Organising the Human Organising Project

I always advocate that you should organize a group or organisation in a way that is congruent with the message you’re trying to impart to the world. Organising the Human Organising Project thus presents two simultaneous challenges – how to organise the project and how to carry it out. A good starting point is to look at the purpose.

The purpose of the Human Organising Project is to explore and promote ways of organising based on our highest understanding of what it means to be human.

The idea behind the purpose is that if we conceive of human beings as being capable of self-governing, then we can create ways of organising that build on that ability, rather than rely on domination and control. It is a fundamental assumption that people who are self-governing are more likely to act with compassion for others and thus contribute to a more sustainable world.

The Project will achieve its purpose primarily by building a community of people interested in engaging collectively in the exploration of these new ways of organising.

I started the project in February 2015 by inviting a few people to join a conversation. We have held six rich conversations so far, and the idea of a festival of Human Organising has been born which is already gathering momentum (see elsewhere on this site for details).

Already I know I am not alone in this endeavour. Diverse and wonderful people have made the effort to come to the gatherings, and a number of them including Debbie Warrener, Anna Sexton, Marc Pell and Victor Vorski have contributed to moving the project forward. Others have expressed an interest in getting involved in some way.

So, having taken the first tentative steps, how do I /we organize ourselves? There are many things to think about – legal form, governance paradigm (VSM perhaps, or sociocracy or holacracy), values and so on. Currently, leadership is what I am most interested in. How, as founder, do I lead this emerging community? I’m happy, indeed keen, to be a leader but have no interest in being the leader. I don’t see the Project as being “led” by any one individual or group, or “owned” by anyone. Treating a group of people as being owned or controlled by a few individuals usually inhibits the potential of the organisation and its people. I think of the project instead as being “held”. In that holding, I expect a few individuals to be prominent, but I expect many people to play a role. Active participation by all has to be one of our values.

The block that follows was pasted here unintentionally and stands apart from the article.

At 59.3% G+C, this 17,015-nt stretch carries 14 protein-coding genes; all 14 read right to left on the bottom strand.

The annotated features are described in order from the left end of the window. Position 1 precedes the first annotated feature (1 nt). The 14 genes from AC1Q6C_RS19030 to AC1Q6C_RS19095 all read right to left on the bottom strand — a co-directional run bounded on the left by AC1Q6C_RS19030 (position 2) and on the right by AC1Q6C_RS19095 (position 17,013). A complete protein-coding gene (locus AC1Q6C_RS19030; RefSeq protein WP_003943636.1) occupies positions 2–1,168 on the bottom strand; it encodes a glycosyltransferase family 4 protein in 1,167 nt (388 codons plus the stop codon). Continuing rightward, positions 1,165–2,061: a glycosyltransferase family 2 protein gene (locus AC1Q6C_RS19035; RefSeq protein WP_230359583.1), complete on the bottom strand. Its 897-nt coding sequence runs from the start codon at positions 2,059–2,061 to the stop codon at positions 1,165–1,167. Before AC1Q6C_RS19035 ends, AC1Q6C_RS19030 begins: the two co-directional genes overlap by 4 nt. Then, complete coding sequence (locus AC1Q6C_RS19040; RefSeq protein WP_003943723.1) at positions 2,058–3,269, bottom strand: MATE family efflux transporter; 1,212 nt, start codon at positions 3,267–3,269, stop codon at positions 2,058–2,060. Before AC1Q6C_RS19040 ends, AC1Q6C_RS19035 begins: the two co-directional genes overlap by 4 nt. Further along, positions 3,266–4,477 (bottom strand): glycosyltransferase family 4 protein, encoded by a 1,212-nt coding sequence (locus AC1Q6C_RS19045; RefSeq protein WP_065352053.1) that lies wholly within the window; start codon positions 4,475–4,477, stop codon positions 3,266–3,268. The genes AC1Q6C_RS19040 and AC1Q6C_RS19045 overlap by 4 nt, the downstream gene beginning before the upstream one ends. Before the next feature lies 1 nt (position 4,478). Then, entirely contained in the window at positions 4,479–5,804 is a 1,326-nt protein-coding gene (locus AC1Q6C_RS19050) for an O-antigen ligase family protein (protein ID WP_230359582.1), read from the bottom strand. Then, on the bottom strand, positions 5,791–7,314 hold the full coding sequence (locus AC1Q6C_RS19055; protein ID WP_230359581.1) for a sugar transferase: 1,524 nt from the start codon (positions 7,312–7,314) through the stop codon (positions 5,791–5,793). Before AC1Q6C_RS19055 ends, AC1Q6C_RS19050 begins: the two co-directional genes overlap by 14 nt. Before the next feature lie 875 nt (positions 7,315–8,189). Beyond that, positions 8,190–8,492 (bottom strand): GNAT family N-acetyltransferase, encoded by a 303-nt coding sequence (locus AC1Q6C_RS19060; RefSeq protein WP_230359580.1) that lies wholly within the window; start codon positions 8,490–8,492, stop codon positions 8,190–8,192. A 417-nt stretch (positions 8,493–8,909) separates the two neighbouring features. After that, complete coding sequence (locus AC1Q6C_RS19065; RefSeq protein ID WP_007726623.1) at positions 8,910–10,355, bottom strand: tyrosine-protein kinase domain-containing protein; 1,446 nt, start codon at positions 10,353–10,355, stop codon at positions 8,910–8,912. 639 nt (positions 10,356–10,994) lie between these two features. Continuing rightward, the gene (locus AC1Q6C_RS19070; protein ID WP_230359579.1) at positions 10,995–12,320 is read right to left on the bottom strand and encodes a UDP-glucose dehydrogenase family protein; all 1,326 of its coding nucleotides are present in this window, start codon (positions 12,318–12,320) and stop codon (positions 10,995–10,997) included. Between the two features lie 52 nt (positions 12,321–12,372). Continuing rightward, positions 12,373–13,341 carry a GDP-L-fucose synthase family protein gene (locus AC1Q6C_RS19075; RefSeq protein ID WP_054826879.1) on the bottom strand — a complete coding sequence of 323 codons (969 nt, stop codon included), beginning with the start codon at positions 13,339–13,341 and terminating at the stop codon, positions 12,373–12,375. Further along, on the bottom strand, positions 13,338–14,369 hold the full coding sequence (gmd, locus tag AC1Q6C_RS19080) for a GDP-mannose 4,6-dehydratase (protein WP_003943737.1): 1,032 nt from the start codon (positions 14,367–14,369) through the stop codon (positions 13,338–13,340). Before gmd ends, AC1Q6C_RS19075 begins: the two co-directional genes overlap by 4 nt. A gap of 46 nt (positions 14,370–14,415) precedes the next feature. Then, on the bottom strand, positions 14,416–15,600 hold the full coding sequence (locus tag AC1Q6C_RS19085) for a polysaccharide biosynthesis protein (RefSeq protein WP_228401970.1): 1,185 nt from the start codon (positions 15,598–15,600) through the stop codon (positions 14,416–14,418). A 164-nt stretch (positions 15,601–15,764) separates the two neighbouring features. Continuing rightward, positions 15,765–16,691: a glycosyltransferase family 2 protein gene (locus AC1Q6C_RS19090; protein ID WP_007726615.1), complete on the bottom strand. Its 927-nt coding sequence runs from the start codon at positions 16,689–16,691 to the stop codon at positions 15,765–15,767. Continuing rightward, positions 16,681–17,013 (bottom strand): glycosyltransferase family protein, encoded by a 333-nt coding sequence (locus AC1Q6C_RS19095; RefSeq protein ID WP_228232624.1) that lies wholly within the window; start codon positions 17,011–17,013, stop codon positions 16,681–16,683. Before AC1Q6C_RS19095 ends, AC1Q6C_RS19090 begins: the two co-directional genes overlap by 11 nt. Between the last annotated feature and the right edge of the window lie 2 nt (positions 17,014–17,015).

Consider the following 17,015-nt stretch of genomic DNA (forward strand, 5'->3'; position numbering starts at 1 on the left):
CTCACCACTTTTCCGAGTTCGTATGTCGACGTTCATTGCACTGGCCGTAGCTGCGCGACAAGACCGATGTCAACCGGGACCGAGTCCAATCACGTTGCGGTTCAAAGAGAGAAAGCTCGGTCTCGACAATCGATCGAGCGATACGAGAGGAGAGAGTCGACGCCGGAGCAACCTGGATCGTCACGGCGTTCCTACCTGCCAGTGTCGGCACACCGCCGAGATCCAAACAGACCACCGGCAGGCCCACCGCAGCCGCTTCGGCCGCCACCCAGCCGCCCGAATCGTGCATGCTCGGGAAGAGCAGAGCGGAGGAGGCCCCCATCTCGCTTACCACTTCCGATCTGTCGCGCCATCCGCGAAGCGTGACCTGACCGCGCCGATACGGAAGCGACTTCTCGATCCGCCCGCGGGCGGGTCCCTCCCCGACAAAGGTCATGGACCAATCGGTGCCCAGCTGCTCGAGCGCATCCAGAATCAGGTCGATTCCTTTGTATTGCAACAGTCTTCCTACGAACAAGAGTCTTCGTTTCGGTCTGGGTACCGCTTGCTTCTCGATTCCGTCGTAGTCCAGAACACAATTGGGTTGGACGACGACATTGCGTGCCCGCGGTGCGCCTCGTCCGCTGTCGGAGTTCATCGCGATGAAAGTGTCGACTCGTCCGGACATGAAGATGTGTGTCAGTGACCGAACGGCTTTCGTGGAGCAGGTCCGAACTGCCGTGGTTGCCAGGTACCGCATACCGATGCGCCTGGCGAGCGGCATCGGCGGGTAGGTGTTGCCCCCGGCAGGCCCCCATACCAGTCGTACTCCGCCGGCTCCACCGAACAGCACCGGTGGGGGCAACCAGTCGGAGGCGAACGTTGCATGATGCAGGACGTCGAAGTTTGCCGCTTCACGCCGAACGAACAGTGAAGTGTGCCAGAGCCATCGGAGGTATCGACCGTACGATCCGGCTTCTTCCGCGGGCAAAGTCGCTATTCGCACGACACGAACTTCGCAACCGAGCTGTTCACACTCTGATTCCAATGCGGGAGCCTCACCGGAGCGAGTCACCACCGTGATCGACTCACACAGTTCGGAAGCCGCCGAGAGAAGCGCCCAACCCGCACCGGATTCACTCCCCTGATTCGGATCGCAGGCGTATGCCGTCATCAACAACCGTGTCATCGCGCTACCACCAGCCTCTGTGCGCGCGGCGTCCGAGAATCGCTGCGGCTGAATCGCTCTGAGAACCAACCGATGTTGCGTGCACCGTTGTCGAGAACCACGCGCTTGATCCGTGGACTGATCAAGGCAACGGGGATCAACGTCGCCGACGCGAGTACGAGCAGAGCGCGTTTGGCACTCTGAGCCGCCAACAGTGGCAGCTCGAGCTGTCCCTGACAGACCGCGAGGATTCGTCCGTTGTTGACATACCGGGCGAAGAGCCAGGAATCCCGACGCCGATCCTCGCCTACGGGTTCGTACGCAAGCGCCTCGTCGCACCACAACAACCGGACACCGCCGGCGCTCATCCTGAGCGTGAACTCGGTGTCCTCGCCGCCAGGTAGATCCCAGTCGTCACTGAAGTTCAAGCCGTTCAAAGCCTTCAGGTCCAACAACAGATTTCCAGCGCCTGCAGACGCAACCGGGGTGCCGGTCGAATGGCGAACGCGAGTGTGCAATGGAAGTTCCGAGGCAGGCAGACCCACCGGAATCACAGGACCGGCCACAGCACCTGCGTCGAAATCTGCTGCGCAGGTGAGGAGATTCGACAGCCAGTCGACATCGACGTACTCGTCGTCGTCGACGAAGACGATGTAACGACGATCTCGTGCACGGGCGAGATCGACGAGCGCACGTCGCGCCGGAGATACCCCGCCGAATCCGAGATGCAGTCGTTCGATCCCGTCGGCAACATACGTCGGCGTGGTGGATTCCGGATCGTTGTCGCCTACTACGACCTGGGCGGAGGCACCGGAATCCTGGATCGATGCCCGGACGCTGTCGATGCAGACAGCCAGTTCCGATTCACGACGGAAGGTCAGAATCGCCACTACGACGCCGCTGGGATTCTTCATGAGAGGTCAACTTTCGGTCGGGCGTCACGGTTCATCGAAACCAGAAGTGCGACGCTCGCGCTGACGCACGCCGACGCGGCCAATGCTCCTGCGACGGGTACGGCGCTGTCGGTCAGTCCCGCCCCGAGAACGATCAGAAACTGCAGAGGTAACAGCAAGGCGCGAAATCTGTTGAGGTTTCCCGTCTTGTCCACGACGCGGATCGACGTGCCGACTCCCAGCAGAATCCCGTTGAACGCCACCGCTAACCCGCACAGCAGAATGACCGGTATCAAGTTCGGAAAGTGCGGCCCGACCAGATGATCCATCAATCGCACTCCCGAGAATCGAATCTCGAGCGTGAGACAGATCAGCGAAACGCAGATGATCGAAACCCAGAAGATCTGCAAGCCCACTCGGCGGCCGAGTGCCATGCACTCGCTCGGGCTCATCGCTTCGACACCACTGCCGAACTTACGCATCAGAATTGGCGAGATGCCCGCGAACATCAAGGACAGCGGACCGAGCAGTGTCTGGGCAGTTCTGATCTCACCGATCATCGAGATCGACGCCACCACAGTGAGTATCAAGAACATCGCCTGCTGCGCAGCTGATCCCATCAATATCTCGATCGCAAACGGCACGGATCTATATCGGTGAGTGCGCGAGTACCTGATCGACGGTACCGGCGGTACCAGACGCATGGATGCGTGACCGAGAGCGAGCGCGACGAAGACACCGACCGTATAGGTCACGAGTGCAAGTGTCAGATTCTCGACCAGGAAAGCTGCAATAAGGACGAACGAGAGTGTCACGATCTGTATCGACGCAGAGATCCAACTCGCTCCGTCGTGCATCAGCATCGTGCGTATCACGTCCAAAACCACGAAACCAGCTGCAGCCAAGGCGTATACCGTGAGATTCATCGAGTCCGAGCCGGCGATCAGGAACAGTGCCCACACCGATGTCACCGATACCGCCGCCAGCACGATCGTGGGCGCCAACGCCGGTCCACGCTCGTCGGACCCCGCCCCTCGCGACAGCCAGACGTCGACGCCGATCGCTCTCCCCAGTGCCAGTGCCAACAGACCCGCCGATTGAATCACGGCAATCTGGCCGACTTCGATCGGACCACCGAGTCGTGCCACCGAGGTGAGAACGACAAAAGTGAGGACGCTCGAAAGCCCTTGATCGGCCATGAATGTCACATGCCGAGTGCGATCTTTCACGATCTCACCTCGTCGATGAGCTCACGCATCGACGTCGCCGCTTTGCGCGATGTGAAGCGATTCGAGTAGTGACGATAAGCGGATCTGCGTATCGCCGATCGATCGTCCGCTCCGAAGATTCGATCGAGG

In terms of leadership, I’m very taken by (family therapist) David Kantor’s four player model that recognises four different role types in a healthy conversation: moving, following, opposing and bystanding. This model suggests that it is unhelpful to label individuals as “movers”, “followers” and so on – but rather that leadership and followership are roles in a group, and that every member of the group can play that role from time to time. It is like a hat they wear for a while, perhaps just a few moments, and then pass on.

You can depict this like so:


Screenshot 2015-08-07 13.14.12


Screenshot 2015-08-07 13.14.37

Movers initiate.  Without them, there is no direction.  Followers support the current move.  Without Followers, there is no completion.  Opposers critique the move.  Without Opposers, there is no correction.  Bystanders are those who take a step back and ask if there is anything else the group should be focusing on.  Without Bystanders, there is no perspective (Ref: Isaacs W. (1999). Dialogue and the Art of Thinking Together)

Each of us has a natural tendency to fall into one or two of these roles more than others.  Kantor defines a healthy system as one where any individual is capable of engaging in any of the four roles at any time.  In an unhealthy system, only certain individuals occupy certain roles.  Hence unhealthy systems are more likely to get “stuck”.

I like to think of the Human Organising Project as (among other things) an ongoing conversation. This allows me to think of individuals emerging from the crowd, taking on a leadership role for a minute, a day, a week or a year, and then disappearing again into the crowd as others take their place. It is a constant dance. I will do my fair share of moving but am also more than happy to oppose, follow and bystander as I feel is useful.

Already I can see that the festival idea is getting a life of his own, and I am simply trying to follow it, focusing on informing other people of what is going on.

Leadership is one of those things that people spend lifetimes thinking about. For now, I can just spend this short blog post on it. I have no doubt it will come up again and again as we move the project forward.

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